Bath Tub Replacing

Discussion in 'Plumbing Forum' started by oldognewtrick, Mar 6, 2011.

  1. Mar 6, 2011 #1

    oldognewtrick

    oldognewtrick

    oldognewtrick

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    I own a condo that my daughter and son-in-law live in that was built in the 70's. The tub is starting to get scratched and pretty nasty looking from years of use. I was thinking of replacing it but how much trouble will I have getting a new tub in there without taking a wall down? With all the horror stories about some of the coating or covering companies is replacement my best option? It is a cast iron/porcelain unit.
     
  2. Mar 6, 2011 #2

    DUNBAR

    DUNBAR

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    If you're wanting to put a new cast iron tub in, removal is difficult.

    An old padded blanket, sledgehammer will break up the old one into pieces, send it to the scrap yard for $$. I wouldn't suggest removing it as one piece.... too much a risk of a back injury.


    Getting the new one in is a duty, will require a few helping hands. Spend good money on the product so you get longevity of finish on the tub.


    I have seen reliable coatings installed on tubs, ones that have went many years and looked better than the original coating.
     
  3. Mar 7, 2011 #3

    nealtw

    nealtw

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    What kind of tub is it?
     
  4. Mar 7, 2011 #4

    oldognewtrick

    oldognewtrick

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    Cast iron.
     
  5. Mar 7, 2011 #5

    oldognewtrick

    oldognewtrick

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    Anything in particular I should look for?
     
  6. Mar 7, 2011 #6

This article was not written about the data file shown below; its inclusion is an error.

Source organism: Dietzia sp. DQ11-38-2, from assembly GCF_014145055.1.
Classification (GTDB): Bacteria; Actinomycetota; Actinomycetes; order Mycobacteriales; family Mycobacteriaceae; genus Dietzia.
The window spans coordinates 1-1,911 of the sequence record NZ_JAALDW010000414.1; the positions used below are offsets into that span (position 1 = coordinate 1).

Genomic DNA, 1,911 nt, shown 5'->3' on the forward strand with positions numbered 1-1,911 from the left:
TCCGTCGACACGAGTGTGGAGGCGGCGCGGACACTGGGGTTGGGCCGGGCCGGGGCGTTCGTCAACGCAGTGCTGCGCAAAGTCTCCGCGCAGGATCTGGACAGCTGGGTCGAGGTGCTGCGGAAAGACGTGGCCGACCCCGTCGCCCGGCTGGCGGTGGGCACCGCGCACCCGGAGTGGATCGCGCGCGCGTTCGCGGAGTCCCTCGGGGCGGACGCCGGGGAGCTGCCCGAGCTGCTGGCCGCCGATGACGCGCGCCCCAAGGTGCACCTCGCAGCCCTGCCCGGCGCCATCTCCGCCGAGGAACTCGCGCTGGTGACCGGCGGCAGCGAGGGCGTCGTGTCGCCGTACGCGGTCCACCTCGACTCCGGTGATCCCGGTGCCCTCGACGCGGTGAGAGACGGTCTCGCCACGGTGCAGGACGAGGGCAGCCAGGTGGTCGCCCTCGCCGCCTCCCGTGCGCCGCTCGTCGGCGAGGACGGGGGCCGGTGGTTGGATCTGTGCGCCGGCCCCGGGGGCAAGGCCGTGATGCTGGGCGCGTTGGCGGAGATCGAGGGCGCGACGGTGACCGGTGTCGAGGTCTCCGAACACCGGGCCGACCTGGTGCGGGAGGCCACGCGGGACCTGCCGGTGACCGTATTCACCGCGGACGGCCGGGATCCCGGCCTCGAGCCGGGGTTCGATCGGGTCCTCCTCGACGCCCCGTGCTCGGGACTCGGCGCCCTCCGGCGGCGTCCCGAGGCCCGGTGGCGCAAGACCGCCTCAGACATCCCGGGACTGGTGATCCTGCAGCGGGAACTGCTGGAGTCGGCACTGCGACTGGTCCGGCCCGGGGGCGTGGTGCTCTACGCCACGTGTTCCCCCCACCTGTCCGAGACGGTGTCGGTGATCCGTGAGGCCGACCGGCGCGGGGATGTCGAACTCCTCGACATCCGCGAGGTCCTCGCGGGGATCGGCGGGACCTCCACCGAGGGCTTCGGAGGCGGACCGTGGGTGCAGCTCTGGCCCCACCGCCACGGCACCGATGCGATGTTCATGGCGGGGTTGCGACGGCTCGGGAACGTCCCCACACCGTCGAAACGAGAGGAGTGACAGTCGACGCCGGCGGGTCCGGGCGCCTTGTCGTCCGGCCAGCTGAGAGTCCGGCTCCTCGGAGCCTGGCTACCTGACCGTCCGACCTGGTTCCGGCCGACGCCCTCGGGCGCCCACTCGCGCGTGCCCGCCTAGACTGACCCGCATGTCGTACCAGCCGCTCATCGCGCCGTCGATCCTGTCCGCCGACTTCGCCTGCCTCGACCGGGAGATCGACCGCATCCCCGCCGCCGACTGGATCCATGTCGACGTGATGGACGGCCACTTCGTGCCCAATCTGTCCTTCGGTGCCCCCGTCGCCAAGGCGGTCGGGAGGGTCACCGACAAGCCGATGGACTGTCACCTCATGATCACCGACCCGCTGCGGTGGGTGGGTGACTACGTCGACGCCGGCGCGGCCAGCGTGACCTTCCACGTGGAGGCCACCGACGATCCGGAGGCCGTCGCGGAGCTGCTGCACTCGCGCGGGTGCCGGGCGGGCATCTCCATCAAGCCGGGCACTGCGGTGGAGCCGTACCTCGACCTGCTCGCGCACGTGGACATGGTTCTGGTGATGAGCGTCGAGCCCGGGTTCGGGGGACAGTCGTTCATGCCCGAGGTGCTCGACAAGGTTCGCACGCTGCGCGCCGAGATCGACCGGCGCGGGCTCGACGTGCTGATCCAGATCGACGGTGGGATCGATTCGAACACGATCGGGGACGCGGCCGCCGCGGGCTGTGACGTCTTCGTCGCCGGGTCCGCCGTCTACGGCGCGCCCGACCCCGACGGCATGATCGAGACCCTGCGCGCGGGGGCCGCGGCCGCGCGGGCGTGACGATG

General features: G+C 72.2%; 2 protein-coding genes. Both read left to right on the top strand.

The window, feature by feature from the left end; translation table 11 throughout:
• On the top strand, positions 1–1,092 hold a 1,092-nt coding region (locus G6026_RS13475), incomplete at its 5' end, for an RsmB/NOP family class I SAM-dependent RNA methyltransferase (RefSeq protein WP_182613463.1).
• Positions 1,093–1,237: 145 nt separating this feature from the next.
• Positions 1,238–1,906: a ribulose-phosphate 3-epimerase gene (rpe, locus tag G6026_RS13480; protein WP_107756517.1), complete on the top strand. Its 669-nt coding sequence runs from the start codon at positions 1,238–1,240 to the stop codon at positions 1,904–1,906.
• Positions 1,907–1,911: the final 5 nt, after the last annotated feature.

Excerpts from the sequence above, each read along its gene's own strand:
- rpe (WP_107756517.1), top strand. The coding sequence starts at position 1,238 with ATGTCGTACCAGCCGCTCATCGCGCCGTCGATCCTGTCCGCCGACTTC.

DUNBAR

    DUNBAR

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    Definitely stay away from the 'answer in a can' product at home depot. That is around $40 and it's rental property grade product. You cannot expect much from that design.


    The 'majority' of applications I've seen using this product have been for more established property owners, in which only 1 or 2 people are using the tub on a daily basis.

    Every once in awhile I see it done on a house where multiple people live, meaning upwards of 4-5 people with kids.


    There are numerous companies probably in your area that do this type of work. I would recommend anyone that has over 10 years in the business in one location, a clean BBB record that would lead one to believe that the reliability of the product is holding out.


    One crucial mistake made in this application:


    Those who put these new finishes on MUST remove the chrome trim for the overflow opening along with the tub drain chrome opening.

    That is 2 areas where porcelain always comes off/rust shows up and can create a bad situation down the road when the trim is replaced and that area is slowly going beyond what the trim covers.

    If the first statement that comes out of their mouth is "we are not plumbers" then tell them they cannot do their job correctly with leaving those two items intact. That's not how the tub was first glazed and they know it.

    They should have a plumber that's available to do the task so your investment lasts.
     
  7. Mar 7, 2011 #7

    oldognewtrick

    oldognewtrick

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    I think I will do a little reasearch before I take the 5lb hammer to the tub and make a bigger mess. Thanks for the replys.

    Dunbar, where are you located at in N.Ky. I lived for a couple years off Buttermilk Pike in Lakeside Village. Can't figurse out for the life of me why I moved away. You know any of the folks at Geiler Plumbing? I had a really good friend who use to work there.
     
  8. Mar 8, 2011 #8

    nealtw

    nealtw

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    A good refinnish will last about ten years and they work really good if your selling the unit.
     
  9. Mar 8, 2011 #9

    DUNBAR

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    I'm in Independence Kentucky. I'm actually working off of Buttermilk Pike thursday.

    I worked in new construction for Geiler for a brief time, then tried to get into their commercial service division with no luck.

    That was over 12 years ago, decided I'm better off doing for myself. :clap: I'm not complaining.


    You probably moved away because of the brutal winters here. This past one was almost disrespectful.
     

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